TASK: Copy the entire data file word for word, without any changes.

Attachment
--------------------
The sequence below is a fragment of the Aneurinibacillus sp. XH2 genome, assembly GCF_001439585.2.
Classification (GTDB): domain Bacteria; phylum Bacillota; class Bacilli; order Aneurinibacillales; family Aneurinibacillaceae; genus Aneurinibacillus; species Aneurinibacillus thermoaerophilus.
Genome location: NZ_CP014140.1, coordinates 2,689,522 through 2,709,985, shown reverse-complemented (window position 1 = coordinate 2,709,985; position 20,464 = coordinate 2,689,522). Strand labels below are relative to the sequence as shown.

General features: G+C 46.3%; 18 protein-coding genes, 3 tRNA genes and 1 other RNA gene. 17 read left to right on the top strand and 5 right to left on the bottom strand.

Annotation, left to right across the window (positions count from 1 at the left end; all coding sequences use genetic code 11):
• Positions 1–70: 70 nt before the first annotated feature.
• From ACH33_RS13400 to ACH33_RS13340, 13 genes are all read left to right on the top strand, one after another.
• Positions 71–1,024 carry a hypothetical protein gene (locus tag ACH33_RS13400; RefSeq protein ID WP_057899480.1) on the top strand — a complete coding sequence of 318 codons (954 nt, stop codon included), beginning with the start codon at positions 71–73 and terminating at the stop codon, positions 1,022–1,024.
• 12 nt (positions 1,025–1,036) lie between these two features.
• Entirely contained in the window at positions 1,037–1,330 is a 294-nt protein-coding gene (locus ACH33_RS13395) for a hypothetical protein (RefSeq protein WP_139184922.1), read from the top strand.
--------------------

The sequence below is a fragment of the Aneurinibacillus sp. XH2 genome, assembly GCF_001439585.2.
Classification (GTDB): domain Bacteria; phylum Bacillota; class Bacilli; order Aneurinibacillales; family Aneurinibacillaceae; genus Aneurinibacillus; species Aneurinibacillus thermoaerophilus.
Genome location: NZ_CP014140.1, coordinates 2,689,522 through 2,709,985, shown reverse-complemented (window position 1 = coordinate 2,709,985; position 20,464 = coordinate 2,689,522). Strand labels below are relative to the sequence as shown.

General features: G+C 46.3%; 18 protein-coding genes, 3 tRNA genes and 1 other RNA gene. 17 read left to right on the top strand and 5 right to left on the bottom strand.

Annotation, left to right across the window (positions count from 1 at the left end; all coding sequences use genetic code 11):
• Positions 1–70: 70 nt before the first annotated feature.
• From ACH33_RS13400 to ACH33_RS13340, 13 genes are all read left to right on the top strand, one after another.
• Positions 71–1,024 carry a hypothetical protein gene (locus tag ACH33_RS13400; RefSeq protein ID WP_057899480.1) on the top strand — a complete coding sequence of 318 codons (954 nt, stop codon included), beginning with the start codon at positions 71–73 and terminating at the stop codon, positions 1,022–1,024.
• 12 nt (positions 1,025–1,036) lie between these two features.
• Entirely contained in the window at positions 1,037–1,330 is a 294-nt protein-coding gene (locus ACH33_RS13395) for a hypothetical protein (RefSeq protein WP_139184922.1), read from the top strand.